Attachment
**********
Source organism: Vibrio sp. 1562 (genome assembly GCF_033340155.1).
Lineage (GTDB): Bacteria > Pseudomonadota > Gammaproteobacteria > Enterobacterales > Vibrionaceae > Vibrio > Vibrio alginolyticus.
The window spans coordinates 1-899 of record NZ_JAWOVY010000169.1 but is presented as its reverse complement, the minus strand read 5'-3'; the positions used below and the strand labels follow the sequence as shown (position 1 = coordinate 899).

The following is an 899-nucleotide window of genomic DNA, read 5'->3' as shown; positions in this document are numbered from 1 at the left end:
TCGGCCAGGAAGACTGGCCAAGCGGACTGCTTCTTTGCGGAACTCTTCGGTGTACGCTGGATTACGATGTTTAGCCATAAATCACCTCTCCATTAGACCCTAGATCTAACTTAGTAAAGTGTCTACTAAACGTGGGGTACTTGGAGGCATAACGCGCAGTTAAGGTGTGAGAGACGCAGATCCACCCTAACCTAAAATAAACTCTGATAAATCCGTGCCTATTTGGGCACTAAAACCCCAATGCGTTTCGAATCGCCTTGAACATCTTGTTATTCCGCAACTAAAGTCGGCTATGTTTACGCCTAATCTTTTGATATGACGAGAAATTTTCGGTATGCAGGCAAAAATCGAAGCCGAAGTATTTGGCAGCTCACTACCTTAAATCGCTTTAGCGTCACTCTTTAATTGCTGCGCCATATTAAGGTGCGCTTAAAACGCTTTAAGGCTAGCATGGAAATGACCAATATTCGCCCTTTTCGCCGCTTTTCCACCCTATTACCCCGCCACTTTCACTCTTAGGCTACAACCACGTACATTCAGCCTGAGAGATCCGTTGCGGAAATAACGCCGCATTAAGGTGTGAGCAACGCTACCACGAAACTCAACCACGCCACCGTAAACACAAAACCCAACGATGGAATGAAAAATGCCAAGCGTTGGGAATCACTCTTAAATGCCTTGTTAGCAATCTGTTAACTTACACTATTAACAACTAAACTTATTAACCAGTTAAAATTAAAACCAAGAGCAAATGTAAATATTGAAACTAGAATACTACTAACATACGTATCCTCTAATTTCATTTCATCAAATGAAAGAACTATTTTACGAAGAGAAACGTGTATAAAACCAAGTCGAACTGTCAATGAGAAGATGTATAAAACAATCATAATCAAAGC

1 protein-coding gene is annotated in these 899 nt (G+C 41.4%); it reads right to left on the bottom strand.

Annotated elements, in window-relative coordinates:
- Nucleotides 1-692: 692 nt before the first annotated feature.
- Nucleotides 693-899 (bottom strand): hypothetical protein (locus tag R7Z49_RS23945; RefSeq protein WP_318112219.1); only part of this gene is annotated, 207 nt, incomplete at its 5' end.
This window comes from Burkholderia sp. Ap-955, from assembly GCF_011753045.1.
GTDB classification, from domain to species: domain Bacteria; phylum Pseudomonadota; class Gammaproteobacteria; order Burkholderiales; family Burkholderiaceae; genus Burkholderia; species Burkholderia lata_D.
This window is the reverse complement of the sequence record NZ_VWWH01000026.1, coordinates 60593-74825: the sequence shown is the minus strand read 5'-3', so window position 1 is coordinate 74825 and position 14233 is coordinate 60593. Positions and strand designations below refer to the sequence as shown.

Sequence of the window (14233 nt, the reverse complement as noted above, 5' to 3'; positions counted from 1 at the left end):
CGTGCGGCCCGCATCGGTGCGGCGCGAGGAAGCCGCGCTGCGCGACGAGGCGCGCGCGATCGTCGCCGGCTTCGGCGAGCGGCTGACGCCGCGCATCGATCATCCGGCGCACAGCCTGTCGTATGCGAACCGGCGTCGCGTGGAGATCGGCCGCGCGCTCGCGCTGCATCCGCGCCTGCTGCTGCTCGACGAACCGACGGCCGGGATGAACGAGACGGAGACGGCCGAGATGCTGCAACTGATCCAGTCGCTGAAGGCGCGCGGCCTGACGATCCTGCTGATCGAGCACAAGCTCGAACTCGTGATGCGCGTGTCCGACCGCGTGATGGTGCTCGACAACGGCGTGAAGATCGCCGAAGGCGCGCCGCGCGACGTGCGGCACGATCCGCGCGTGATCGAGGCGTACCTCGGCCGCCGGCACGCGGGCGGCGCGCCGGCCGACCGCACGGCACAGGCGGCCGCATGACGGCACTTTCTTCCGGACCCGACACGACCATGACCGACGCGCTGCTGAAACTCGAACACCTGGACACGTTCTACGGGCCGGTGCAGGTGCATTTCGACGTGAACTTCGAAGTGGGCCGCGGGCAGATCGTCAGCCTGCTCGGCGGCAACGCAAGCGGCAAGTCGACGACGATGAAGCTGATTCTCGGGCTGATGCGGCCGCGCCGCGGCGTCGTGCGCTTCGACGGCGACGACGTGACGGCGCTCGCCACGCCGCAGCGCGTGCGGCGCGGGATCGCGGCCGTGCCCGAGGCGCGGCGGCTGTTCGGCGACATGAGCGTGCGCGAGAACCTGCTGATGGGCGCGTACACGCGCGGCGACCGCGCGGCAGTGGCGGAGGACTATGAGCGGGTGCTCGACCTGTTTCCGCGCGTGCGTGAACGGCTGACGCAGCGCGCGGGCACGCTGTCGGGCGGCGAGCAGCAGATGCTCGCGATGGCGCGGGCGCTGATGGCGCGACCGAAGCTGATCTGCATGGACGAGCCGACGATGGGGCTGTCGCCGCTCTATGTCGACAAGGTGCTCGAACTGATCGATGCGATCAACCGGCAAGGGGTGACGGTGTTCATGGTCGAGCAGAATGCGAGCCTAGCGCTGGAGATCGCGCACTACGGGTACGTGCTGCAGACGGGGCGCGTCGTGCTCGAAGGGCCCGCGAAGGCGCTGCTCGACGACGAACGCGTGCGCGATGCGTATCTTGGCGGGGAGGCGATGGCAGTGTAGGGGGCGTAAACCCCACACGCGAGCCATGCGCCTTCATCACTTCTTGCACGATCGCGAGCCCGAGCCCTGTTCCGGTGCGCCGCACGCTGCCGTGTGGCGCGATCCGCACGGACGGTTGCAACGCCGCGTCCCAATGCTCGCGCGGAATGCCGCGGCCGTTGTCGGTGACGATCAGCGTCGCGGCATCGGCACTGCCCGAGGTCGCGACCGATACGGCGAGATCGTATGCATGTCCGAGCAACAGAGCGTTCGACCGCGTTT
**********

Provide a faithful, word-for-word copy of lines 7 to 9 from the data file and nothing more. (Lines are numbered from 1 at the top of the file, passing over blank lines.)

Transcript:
Annotated elements, in window-relative coordinates:
- Nucleotides 1-692: 692 nt before the first annotated feature.
- Nucleotides 693-899 (bottom strand): hypothetical protein (locus tag R7Z49_RS23945; RefSeq protein WP_318112219.1); only part of this gene is annotated, 207 nt, incomplete at its 5' end.